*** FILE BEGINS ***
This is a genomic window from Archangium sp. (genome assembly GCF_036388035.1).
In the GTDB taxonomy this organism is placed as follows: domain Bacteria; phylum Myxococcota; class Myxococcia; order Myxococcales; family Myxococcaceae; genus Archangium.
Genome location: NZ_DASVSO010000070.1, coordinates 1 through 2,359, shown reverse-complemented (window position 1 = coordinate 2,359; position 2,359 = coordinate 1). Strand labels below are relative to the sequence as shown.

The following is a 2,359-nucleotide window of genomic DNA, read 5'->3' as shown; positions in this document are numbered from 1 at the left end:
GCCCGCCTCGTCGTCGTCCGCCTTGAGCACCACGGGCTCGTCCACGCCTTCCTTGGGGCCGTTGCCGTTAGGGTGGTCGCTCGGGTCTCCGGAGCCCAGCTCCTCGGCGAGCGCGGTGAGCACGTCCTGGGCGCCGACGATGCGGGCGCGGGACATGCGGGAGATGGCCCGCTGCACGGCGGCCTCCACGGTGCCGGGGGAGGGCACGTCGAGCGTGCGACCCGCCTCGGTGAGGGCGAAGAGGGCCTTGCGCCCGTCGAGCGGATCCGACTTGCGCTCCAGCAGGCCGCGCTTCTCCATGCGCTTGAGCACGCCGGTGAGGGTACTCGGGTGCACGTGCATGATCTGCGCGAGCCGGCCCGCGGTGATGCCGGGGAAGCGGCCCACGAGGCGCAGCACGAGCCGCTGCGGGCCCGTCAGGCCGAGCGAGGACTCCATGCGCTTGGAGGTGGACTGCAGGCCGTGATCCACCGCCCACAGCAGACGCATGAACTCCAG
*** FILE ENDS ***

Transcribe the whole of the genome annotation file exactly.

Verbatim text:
This is a genomic window from Archangium sp. (genome assembly GCF_036388035.1).
In the GTDB taxonomy this organism is placed as follows: domain Bacteria; phylum Myxococcota; class Myxococcia; order Myxococcales; family Myxococcaceae; genus Archangium.
Genome location: NZ_DASVSO010000070.1, coordinates 1 through 2,359, shown reverse-complemented (window position 1 = coordinate 2,359; position 2,359 = coordinate 1). Strand labels below are relative to the sequence as shown.

The following is a 2,359-nucleotide window of genomic DNA, read 5'->3' as shown; positions in this document are numbered from 1 at the left end:
GCCCGCCTCGTCGTCGTCCGCCTTGAGCACCACGGGCTCGTCCACGCCTTCCTTGGGGCCGTTGCCGTTAGGGTGGTCGCTCGGGTCTCCGGAGCCCAGCTCCTCGGCGAGCGCGGTGAGCACGTCCTGGGCGCCGACGATGCGGGCGCGGGACATGCGGGAGATGGCCCGCTGCACGGCGGCCTCCACGGTGCCGGGGGAGGGCACGTCGAGCGTGCGACCCGCCTCGGTGAGGGCGAAGAGGGCCTTGCGCCCGTCGAGCGGATCCGACTTGCGCTCCAGCAGGCCGCGCTTCTCCATGCGCTTGAGCACGCCGGTGAGGGTACTCGGGTGCACGTGCATGATCTGCGCGAGCCGGCCCGCGGTGATGCCGGGGAAGCGGCCCACGAGGCGCAGCACGAGCCGCTGCGGGCCCGTCAGGCCGAGCGAGGACTCCATGCGCTTGGAGGTGGACTGCAGGCCGTGATCCACCGCCCACAGCAGACGCATGAACTCCAG